Small Business Loan: Up to $100,000 can be obtained online.
Working capital loan: For loans over $100,000 and can support everyday operations.
Purchase Order Financing: Loans to fulfill domestic or international orders.

If you have specific questions about applying for funding, BDC can be reached at the toll-free number: 1-877-232-2269 Monday to Friday, from 7:30 a.m. to 8:00 p.m. (Eastern Time) and Saturday and Sunday from 9:00 a.m. to 5:00 p.m. (Eastern Time). They also have an online assessment tool.

CFIB Supporting Businesses:

CFIB is offering advice and assistance to businesses navigating all of this. CFIB has opened their Helpline to all business owners including non-CFIB members for advice on managing COVID-19 situations in the workplace.

To talk to an expert, please call them at 1-888-234-2232.

Canada’s Six Biggest Banks Take Decisive Action to Help Customers Impacted by COVID-19

Bank of Montreal, CIBC, National Bank of Canada, RBC Royal Bank, Scotiabank and TD Bank have made a commitment to work with personal and small business banking customers on a case-by-case basis to provide flexible solutions to help them manage through challenges such as pay disruption due to COVID-19; childcare disruption due to school closures; or those facing illness from COVID-19.

This support will include up to a six-month payment deferral for mortgages, and the opportunity for relief on other credit products.

Individual Canadians or business owners facing hardship are encouraged to contact their bank directly to discuss options that could be available to them.

More information:

Know the facts About Coronavirus (covid-19)

COVID-19 is an illness caused by a coronavirus. Human coronaviruses are common and are typically associated with mild illnesses, similar to the common cold.

Symptoms may take up to 14 days to appear after exposure to the virus. Coronaviruses are most commonly spread from an infected person through:
· Respiratory droplets when you cough or sneeze
· Close personal contact, such as touching or shaking hands
· Touching something with the virus on it, then touching your eyes, nose or mouth before washing your hands

These viruses are not known to spread through ventilation systems or through water.

The best way to prevent the spread of infections is to:

· Wash your hands often with soap and water for at least 20 seconds;
· Avoid touching your eyes, nose or mouth, especially with unwashed hands; avoid close contact with people who are sick;
· Avoid close contact with people who are sick;
· When coughing or sneezing:
· Cover you mouth and nose with your arm or tissues to reduce the spread of germs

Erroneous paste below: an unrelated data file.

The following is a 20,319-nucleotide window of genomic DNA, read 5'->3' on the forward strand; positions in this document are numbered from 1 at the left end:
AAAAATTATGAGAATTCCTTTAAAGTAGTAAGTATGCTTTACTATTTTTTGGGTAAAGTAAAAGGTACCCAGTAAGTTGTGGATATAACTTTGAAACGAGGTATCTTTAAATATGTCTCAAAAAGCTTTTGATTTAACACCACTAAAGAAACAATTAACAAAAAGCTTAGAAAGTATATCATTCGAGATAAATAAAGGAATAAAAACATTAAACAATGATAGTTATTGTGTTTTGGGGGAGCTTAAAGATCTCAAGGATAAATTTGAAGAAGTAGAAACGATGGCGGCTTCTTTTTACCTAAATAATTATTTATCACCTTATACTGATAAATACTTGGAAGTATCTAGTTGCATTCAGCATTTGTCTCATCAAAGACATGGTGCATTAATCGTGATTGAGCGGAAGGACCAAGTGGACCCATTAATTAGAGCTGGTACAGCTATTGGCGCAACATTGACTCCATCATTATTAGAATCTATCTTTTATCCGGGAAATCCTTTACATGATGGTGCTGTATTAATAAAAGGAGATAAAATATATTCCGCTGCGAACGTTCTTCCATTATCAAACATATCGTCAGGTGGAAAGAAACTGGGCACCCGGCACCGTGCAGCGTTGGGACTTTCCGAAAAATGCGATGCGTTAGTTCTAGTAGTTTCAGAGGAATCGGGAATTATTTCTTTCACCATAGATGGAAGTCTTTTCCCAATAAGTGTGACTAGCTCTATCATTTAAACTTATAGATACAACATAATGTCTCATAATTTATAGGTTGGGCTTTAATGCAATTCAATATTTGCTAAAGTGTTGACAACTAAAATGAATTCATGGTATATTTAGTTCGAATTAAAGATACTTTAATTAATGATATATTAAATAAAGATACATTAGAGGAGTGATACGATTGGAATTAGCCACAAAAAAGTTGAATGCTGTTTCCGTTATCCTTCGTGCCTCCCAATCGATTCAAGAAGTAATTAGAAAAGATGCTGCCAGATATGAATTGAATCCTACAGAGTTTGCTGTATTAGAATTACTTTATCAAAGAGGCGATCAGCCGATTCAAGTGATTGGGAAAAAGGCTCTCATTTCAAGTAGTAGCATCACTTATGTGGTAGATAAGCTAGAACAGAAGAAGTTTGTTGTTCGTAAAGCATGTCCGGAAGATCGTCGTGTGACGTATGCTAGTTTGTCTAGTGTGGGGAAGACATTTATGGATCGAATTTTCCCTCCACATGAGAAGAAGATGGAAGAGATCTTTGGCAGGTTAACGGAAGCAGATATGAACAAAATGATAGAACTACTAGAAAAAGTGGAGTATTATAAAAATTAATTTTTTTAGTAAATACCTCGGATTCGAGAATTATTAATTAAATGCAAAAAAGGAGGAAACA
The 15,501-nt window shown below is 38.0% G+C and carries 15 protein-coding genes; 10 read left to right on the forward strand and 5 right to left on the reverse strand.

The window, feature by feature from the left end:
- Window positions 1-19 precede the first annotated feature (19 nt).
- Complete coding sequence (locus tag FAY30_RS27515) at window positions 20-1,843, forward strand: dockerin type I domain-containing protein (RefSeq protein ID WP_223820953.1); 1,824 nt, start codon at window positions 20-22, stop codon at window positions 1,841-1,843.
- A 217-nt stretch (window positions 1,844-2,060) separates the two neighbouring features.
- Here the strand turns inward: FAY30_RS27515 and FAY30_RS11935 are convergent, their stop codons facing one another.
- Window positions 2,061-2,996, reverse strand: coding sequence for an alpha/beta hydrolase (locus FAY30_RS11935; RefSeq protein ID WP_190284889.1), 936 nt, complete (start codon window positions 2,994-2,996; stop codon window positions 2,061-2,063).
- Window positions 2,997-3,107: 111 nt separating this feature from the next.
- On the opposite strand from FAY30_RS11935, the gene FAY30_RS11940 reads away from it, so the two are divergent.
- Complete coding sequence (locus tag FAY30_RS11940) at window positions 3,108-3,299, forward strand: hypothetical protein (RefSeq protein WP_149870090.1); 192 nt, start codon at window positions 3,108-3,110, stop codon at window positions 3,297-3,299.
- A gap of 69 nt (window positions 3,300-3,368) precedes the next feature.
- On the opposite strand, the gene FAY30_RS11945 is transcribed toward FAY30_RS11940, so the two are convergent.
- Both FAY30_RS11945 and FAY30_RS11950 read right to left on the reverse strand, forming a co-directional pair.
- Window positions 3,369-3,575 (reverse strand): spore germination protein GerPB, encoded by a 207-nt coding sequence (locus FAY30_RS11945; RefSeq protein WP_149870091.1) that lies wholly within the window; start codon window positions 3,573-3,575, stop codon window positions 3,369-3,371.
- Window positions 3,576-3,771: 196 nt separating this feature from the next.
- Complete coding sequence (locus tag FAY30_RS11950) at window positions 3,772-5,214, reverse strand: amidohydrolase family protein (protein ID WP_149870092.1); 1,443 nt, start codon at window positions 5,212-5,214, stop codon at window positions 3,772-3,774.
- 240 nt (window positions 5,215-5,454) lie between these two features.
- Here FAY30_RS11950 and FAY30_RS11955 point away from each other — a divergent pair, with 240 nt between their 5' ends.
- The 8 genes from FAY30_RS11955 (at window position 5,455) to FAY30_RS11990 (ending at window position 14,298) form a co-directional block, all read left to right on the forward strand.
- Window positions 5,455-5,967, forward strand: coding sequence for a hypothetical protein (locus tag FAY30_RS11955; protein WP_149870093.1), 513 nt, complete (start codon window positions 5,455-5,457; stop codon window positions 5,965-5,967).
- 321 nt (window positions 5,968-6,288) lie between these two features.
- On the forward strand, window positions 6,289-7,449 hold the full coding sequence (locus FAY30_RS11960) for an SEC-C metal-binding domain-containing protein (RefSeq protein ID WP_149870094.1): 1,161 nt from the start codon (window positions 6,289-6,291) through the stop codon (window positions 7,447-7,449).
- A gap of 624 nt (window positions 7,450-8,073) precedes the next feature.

· Immediately dispose of any tissues you have used into the garbage as soon as possible and wash your hands afterwards
· Clean and disinfect frequently touched objects and surfaces, such as toys, electronic devices and doorknobs
· Stay home if you are sick to avoid spreading illness to others.

If you have symptoms of COVID-19—fever, cough, or difficult breathing:
· Stay home to avoid spreading it to others
· If you live with others, stay in a separate room or keep a two-meter distance
· Call ahead before you visit a health care professional or call you local public health authority
· Tell them your symptoms and follow their instructions
· If you need immediate medical attention, call 911 and tell them your symptoms

Vulnerable Populations and COVID-19

While diseases can make anyone sick, some Canadians are more at risk of getting an infection and developing severe complications due to their health, social and economic circumstances.

Vulnerable populations may include:

Anyone who is:
· An older adult
· At risk due to underlying medical conditions (e.g. heart disease, hypertension, diabetes, chronic respiratory diseases, diabetes, cancer)
· At risk due to a compromised immune system from a medical condition or treatment (e.g. chemotherapy)

Anyone who has:
· Difficulty reading, speaking, understanding or communicating
· Difficulty accessing medical care or health advice
· Difficulty doing preventive activities, like frequent hand washing and covering coughs and sneezes
· Ongoing specialized medical care or needs specific medical supplies
· Ongoing supervision needs or support for maintaining independence
· Unstable employment or inflexible working conditions
· Social or geographic isolation, like in remote and isolated communities
· Insecure, inadequate, or nonexistent housing conditions

How your organization/business can support vulnerable populations

Provide clear instructions about how to wash hands and cover coughs using:

· the most commonly used language in the community
· short messages that explain simple steps they can take
· large font and graphics
· accessible instructions (e.g., braille, pictoral)
· by posting signs in common areas near sinks, entrances, intake areas, restrooms, sleeping areas, recreation areas, waiting rooms

Consider supporting alternatives such as:

· using volunteer drivers and subsidized taxi fares instead of public transportation
· putting in place alternative outreach measures or a “buddy” system
· including policies to allow sick clients to rest in shelters during the day
· providing access to food, drinks and supplies, as possible
· reminding clients to fill or refill prescriptions, and necessary medical supplies

If you suspect a client is sick from COVID-19, please contact your local public health authority.